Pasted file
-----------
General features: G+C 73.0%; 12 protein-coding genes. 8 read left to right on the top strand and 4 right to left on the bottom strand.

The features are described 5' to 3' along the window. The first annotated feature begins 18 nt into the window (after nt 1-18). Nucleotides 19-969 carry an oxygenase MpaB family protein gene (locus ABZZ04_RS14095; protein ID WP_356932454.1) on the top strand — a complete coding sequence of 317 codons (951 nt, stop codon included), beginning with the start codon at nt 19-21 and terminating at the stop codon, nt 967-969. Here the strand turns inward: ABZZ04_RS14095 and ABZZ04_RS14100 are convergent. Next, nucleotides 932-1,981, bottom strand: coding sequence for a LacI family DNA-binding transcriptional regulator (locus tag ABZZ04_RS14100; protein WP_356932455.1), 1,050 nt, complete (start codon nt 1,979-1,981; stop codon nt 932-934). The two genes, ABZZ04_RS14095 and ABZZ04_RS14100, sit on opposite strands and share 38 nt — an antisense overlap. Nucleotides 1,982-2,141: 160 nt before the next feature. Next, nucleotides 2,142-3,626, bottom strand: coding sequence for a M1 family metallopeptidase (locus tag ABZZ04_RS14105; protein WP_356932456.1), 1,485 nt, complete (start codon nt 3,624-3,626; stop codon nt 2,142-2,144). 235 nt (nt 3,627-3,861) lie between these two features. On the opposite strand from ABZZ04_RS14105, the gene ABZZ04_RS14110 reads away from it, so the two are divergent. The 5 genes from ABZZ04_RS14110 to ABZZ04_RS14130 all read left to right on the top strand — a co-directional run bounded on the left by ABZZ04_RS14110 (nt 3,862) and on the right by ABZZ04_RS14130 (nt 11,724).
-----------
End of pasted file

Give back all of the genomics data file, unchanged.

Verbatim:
General features: G+C 73.0%; 12 protein-coding genes. 8 read left to right on the top strand and 4 right to left on the bottom strand.

The features are described 5' to 3' along the window. The first annotated feature begins 18 nt into the window (after nt 1-18). Nucleotides 19-969 carry an oxygenase MpaB family protein gene (locus ABZZ04_RS14095; protein ID WP_356932454.1) on the top strand — a complete coding sequence of 317 codons (951 nt, stop codon included), beginning with the start codon at nt 19-21 and terminating at the stop codon, nt 967-969. Here the strand turns inward: ABZZ04_RS14095 and ABZZ04_RS14100 are convergent. Next, nucleotides 932-1,981, bottom strand: coding sequence for a LacI family DNA-binding transcriptional regulator (locus tag ABZZ04_RS14100; protein WP_356932455.1), 1,050 nt, complete (start codon nt 1,979-1,981; stop codon nt 932-934). The two genes, ABZZ04_RS14095 and ABZZ04_RS14100, sit on opposite strands and share 38 nt — an antisense overlap. Nucleotides 1,982-2,141: 160 nt before the next feature. Next, nucleotides 2,142-3,626, bottom strand: coding sequence for a M1 family metallopeptidase (locus tag ABZZ04_RS14105; protein WP_356932456.1), 1,485 nt, complete (start codon nt 3,624-3,626; stop codon nt 2,142-2,144). 235 nt (nt 3,627-3,861) lie between these two features. On the opposite strand from ABZZ04_RS14105, the gene ABZZ04_RS14110 reads away from it, so the two are divergent. The 5 genes from ABZZ04_RS14110 to ABZZ04_RS14130 all read left to right on the top strand — a co-directional run bounded on the left by ABZZ04_RS14110 (nt 3,862) and on the right by ABZZ04_RS14130 (nt 11,724).